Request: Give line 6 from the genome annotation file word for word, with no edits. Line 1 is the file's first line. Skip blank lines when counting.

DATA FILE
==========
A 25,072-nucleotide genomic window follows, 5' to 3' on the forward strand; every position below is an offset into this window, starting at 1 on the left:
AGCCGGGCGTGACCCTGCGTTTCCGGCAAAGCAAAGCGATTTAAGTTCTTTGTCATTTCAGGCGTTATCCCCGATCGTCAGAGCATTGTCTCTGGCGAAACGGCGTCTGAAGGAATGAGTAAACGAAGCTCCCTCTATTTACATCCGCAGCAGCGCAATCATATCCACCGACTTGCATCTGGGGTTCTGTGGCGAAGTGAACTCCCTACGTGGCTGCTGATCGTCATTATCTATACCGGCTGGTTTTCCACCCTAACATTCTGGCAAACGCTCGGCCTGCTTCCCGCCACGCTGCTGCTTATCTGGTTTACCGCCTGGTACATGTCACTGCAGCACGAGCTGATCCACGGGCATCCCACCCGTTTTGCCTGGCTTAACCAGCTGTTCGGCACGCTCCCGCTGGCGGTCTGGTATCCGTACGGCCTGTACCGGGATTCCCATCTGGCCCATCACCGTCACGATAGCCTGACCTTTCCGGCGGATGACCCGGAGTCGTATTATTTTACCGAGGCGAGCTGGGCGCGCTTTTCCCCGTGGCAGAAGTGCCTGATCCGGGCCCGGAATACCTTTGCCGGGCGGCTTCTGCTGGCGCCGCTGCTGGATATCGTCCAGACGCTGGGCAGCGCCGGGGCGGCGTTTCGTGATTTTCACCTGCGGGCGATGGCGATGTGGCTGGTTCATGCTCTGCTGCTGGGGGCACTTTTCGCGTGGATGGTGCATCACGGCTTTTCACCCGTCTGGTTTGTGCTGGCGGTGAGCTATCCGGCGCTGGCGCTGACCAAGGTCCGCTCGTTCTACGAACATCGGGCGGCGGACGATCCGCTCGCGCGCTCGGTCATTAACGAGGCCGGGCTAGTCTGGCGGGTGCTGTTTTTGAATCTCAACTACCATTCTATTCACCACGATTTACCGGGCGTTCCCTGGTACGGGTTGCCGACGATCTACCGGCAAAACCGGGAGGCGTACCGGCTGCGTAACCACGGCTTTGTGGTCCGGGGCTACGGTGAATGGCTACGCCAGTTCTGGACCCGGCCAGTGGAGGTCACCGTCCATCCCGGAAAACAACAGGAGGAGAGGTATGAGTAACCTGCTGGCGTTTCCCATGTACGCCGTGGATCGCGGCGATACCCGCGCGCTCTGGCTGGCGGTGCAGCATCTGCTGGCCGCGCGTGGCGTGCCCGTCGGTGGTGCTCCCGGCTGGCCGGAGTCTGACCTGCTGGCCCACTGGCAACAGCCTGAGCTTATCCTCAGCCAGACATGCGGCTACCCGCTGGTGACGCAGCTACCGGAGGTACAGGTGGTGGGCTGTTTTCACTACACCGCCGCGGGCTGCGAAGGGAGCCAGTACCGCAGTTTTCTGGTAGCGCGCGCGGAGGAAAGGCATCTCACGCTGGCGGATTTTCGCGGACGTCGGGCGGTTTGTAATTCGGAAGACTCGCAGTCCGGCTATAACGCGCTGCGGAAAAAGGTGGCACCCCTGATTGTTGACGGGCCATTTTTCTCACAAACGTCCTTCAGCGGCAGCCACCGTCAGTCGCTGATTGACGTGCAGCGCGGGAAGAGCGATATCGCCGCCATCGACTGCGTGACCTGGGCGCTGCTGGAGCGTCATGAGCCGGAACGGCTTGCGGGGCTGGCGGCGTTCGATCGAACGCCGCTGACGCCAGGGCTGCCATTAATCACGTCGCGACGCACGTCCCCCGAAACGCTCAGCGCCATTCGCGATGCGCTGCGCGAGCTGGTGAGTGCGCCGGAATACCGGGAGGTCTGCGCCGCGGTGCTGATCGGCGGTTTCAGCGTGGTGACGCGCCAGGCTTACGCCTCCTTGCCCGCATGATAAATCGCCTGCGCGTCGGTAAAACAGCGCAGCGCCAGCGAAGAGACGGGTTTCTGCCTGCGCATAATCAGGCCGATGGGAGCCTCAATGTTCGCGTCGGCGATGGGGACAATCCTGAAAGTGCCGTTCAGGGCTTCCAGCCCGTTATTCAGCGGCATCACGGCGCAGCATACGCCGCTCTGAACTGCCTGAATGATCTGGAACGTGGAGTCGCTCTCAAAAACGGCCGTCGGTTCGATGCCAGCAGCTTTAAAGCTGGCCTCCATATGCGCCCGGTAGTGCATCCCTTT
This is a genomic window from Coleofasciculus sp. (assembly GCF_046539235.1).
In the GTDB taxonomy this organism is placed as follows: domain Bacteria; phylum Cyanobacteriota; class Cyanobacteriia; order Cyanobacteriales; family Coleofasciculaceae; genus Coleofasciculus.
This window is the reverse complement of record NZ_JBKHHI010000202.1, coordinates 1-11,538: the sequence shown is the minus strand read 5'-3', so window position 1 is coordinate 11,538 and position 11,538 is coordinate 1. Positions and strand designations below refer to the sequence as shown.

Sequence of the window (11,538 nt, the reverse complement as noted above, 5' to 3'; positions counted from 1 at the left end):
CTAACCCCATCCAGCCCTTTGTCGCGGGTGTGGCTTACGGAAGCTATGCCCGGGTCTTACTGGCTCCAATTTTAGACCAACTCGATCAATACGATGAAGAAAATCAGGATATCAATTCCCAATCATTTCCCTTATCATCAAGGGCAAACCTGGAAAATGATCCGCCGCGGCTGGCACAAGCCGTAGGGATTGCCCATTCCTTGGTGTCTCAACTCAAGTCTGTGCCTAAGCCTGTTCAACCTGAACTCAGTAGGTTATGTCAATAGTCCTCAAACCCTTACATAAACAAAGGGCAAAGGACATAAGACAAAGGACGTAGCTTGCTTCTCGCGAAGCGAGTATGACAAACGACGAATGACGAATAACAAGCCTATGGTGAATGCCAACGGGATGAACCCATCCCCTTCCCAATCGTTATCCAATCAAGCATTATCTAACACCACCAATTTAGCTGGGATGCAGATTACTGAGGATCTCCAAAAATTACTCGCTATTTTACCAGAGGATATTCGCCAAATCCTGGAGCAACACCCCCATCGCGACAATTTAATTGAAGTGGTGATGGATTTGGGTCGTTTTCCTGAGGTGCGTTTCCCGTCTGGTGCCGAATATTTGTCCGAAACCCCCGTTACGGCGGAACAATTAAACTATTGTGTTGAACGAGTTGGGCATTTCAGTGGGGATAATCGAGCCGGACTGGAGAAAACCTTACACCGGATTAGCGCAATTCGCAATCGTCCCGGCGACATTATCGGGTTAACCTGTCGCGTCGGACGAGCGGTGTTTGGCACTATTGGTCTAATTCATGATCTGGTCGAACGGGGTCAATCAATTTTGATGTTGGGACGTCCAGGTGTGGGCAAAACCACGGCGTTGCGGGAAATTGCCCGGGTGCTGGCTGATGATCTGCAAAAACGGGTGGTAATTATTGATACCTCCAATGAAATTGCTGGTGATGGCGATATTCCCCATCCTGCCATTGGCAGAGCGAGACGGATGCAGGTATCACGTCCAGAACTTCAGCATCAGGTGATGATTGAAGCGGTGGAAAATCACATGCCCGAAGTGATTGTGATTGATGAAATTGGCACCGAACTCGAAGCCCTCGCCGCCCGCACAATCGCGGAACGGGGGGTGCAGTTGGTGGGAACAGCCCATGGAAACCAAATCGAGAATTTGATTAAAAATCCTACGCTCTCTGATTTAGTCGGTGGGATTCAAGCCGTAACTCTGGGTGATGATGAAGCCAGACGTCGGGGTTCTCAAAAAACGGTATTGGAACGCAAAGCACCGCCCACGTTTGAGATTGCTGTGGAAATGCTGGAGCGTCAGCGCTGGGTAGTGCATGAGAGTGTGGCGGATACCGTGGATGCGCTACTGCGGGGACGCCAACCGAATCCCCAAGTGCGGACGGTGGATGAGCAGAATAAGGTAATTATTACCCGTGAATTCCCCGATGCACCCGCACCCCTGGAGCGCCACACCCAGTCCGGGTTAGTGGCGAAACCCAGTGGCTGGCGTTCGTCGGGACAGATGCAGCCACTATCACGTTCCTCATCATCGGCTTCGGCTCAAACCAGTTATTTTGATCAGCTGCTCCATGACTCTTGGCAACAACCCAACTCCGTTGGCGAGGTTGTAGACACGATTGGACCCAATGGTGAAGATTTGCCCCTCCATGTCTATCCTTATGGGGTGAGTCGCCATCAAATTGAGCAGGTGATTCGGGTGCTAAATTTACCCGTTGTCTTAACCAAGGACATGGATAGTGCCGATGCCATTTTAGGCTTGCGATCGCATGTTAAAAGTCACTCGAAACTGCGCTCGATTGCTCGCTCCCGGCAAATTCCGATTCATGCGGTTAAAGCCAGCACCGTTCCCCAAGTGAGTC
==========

Sequence of the window (11,538 nt, the reverse complement as noted above, 5' to 3'; positions counted from 1 at the left end):